Linked by Thom Holwerda on Fri 23rd Feb 2018 01:08 UTC
Android

If I look back through all of the years we have covered Android, it’s hard to argue that the introduction of Google Play Edition phones wasn’t one of the biggest moments. In those early years, the Android skin situation was bad. Those early versions of TouchWiz, MotoBlur, and even HTC Sense, weren’t what many of us wanted, to say the least. We wanted Google’s version of Android, as well as their Nexus update schedules, yet that was tough to get because Google was making average hardware at the time.

While Google Play Edition may have failed as a program, I get the feeling that Android One will now act as a proper replacement to it.

Stop trying to make timely Android updates happen. It's not going to happen.

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moondevil
Member since:
2005-07-08

There is this thing called contracts, and legal requirements for device certification for accessing Google services.

If Google was actually serious about updates, they could enforce that outdated devices were ruled out of their servers.

I bet in no time OEMs would all start behaving.

Reply Parent Score: 4

kurkosdr Member since:
2011-04-11

There is this thing called contracts, and legal requirements for device certification for accessing Google services.

If Google was actually serious about updates, they could enforce that outdated devices were ruled out of their servers.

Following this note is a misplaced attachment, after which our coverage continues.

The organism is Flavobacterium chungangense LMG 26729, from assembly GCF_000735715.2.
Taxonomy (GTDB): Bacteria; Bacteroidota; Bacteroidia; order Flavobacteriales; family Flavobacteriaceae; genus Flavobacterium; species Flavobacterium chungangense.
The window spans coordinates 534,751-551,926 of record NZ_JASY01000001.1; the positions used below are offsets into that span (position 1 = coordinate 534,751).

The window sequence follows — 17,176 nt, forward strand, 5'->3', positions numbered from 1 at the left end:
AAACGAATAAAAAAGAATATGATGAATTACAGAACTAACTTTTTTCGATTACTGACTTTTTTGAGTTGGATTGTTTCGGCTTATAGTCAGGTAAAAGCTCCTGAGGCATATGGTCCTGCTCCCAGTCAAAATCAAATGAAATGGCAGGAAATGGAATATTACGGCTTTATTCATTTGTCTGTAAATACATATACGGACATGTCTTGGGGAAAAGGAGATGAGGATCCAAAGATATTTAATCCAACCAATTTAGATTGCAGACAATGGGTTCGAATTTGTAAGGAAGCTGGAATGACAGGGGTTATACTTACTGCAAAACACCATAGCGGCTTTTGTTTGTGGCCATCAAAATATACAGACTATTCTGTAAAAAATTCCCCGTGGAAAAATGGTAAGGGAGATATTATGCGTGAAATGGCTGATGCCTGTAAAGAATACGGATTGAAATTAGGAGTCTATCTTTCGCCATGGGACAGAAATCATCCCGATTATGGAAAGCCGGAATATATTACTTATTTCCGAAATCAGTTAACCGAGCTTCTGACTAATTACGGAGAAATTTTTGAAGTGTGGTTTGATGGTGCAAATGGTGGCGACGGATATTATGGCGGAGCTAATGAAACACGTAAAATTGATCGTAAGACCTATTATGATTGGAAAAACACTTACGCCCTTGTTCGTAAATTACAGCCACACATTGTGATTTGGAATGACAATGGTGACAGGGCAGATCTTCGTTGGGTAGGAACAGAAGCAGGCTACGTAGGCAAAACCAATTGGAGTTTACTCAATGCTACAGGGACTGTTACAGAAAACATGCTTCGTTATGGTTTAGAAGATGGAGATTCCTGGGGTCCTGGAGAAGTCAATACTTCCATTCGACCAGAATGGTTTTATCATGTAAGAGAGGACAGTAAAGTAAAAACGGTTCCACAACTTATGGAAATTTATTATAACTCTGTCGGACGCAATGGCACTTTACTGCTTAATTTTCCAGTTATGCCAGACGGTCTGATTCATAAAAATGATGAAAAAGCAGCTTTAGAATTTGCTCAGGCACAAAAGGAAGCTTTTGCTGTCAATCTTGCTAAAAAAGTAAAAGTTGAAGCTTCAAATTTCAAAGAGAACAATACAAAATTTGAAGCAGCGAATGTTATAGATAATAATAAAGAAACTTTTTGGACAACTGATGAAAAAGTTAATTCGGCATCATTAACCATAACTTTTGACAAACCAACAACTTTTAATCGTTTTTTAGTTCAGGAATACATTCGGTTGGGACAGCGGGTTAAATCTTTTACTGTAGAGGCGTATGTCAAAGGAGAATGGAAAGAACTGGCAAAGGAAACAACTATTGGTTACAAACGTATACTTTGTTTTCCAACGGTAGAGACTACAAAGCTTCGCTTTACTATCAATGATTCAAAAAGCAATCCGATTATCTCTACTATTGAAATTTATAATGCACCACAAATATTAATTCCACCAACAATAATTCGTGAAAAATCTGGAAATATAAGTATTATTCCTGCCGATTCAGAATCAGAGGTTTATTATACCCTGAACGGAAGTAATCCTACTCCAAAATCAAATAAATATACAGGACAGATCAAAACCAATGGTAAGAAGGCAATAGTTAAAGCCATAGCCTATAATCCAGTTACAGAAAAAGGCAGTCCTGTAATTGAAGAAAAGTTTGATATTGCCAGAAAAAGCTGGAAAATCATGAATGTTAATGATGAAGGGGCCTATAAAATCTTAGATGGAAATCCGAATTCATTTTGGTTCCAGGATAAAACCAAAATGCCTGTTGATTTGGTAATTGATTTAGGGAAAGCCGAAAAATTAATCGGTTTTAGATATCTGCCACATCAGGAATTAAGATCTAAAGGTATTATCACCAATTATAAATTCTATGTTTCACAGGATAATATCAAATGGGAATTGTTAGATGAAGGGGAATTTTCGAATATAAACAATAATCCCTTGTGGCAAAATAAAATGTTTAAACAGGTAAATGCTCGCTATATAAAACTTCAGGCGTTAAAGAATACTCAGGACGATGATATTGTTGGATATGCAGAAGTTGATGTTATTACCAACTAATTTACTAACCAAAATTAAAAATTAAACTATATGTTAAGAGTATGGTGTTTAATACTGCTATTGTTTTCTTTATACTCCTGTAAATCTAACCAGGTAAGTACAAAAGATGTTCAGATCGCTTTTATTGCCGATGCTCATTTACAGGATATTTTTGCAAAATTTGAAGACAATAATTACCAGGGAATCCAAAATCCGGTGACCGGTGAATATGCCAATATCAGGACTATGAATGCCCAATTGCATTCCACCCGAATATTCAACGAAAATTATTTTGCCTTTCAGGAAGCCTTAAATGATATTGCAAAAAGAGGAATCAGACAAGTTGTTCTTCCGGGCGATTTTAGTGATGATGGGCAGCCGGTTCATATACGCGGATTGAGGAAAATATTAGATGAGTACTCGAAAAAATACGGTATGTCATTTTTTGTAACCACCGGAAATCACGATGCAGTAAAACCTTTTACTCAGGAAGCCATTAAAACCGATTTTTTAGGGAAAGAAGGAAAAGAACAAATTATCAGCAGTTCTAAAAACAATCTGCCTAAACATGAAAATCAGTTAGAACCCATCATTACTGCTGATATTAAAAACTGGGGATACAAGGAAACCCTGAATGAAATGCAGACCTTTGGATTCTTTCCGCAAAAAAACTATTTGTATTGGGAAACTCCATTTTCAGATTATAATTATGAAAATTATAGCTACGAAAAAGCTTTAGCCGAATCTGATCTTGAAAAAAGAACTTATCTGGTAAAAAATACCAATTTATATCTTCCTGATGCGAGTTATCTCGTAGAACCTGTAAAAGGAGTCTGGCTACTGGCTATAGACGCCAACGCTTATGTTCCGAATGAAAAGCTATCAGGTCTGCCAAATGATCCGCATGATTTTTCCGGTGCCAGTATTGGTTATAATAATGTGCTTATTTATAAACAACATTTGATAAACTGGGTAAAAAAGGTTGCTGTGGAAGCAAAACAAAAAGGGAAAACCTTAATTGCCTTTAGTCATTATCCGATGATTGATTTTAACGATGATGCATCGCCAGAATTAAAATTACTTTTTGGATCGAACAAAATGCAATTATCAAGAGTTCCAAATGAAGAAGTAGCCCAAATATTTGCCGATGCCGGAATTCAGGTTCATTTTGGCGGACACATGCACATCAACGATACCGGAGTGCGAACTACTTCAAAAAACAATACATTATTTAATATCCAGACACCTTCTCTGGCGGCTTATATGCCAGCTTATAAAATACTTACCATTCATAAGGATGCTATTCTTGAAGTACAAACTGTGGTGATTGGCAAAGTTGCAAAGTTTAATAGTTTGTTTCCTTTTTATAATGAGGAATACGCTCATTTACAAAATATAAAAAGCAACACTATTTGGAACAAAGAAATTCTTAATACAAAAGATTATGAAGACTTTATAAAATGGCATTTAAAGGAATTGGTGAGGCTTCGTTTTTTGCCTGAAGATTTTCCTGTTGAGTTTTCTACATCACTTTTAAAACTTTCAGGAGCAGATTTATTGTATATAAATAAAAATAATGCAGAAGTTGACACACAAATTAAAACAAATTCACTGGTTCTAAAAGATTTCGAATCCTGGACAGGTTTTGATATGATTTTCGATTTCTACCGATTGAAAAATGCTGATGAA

I bet in no time OEMs would all start behaving.


And Android would have lost the carriers' blessing and go the route of webOS or Windows Phone...

Reply Parent Score: 1

moondevil Member since:
2005-07-08

No apps, no phone.

It doesn't matter what OEMs come up with, if they don't run the apps everyone wants.

Reply Parent Score: 3

avgalen Member since:
2010-09-23

And Android would have lost the carriers' blessing and go the route of webOS or Windows Phone...

1) you mean like iOS lost the carriers' blessing when Apple said "open the update floodgates"?
2) I don't know of any carrier that has ever blocked a Windows Phone update. Theoretically they could, but then the user could just use the "Over-the-cable Updater tool for Windows Phone 8.1 and Windows Mobile 10" (https://www.microsoft.com/en-us/download/details.aspx?id=56120)
3) Do you really think that carriers would block the OS that is running on 85% of their customers phones? And do you really think that instead of that 85% they would force OEMs to run OS-ses that only run on 0.x% of devices?

Androids update policy should simply be "the same is iOS"

Reply Parent Score: 2